UK exports to the EU surge on weaker pound

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Britain’s companies benefited from a boost in sales to the EU in the first six months of this year as export growth exceeded import growth.

The UK imports more than it exports – giving the country with a goods deficit totalling €53bn (£48bn) for the first half of this year in its deal with the EU, a drop from €57.8bn in 2016.

Weaker pound indicates British-made items are more competitive overseas, while imports are more costly to consumers and firms in the UK.

Britain exports a total of €104bn of items to other countries, exceeding the €94.7bn worth of goods it ships to EU consumers. But UK imports from the EU total to €147.7bn, while those from elsewhere total €134.7bn.

The UK’s total trade shortfall has narrowed from €102.2bn in the first six months 2016 to €83.7bn this 2017.

The yearly snapshot of international trade, issued by Eurostat, gives pressure to disputes that the EU relies heavily on Britain’s market for its commodities but also noted that British industry relies on trade with the bloc.

The British trade shortfall could benefit British Brexit negotiators who go to Brussels for the third round of discussions in September. This week the government issued a position paper asking for UK-EU trade to stay frictionless.

In June Germany shipped about twice as much to Britain as it imported – €6.8bn to €3.6bn – giving the UK a €3.2bn deficit.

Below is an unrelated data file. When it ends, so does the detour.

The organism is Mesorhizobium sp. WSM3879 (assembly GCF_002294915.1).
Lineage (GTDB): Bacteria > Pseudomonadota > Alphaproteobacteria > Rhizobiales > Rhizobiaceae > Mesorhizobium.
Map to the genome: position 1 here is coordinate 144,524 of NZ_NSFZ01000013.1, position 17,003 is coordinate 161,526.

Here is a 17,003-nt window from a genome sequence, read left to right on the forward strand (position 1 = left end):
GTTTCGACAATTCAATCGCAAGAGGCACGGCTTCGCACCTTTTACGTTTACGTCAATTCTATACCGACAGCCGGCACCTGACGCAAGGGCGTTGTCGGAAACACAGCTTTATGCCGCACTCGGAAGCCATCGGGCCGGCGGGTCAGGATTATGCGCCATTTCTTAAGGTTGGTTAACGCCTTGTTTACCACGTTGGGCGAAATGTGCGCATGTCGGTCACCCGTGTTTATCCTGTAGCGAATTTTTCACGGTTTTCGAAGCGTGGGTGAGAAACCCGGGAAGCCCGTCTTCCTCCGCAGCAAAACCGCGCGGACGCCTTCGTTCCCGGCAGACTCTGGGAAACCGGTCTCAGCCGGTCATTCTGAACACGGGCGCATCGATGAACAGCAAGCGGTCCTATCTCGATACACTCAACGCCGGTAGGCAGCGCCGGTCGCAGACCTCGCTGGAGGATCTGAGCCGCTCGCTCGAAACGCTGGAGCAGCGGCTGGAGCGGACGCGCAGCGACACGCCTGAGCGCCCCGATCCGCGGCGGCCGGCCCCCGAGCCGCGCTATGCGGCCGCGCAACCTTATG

France, the key influencer on the Brexit talks, sold €2.9bn worth of items to Britain and imported over €2.7bn, giving a modest difference of just €178m.

But Britain sold more to Ireland at €1.9bn than it imported at €1.2bn. Maintaining the “invisible border” between Northern Ireland and Ireland will be part of the talks by British and EU Brexit negotiators in the last week of August.

The Food and Drinks Federation said exports from Britain rose 8.5pc to £10.2bn in the first six months of the year.

“It is great to see such strong growth in our exports to the EU Member States,” the group’s director general Ian Wright said.

He continued, “the EU remains an essential market for UK exports as well as for supplies of key ingredients and raw materials used by our industry. We believe there are significant opportunities to grow our sector’s exports further still.”

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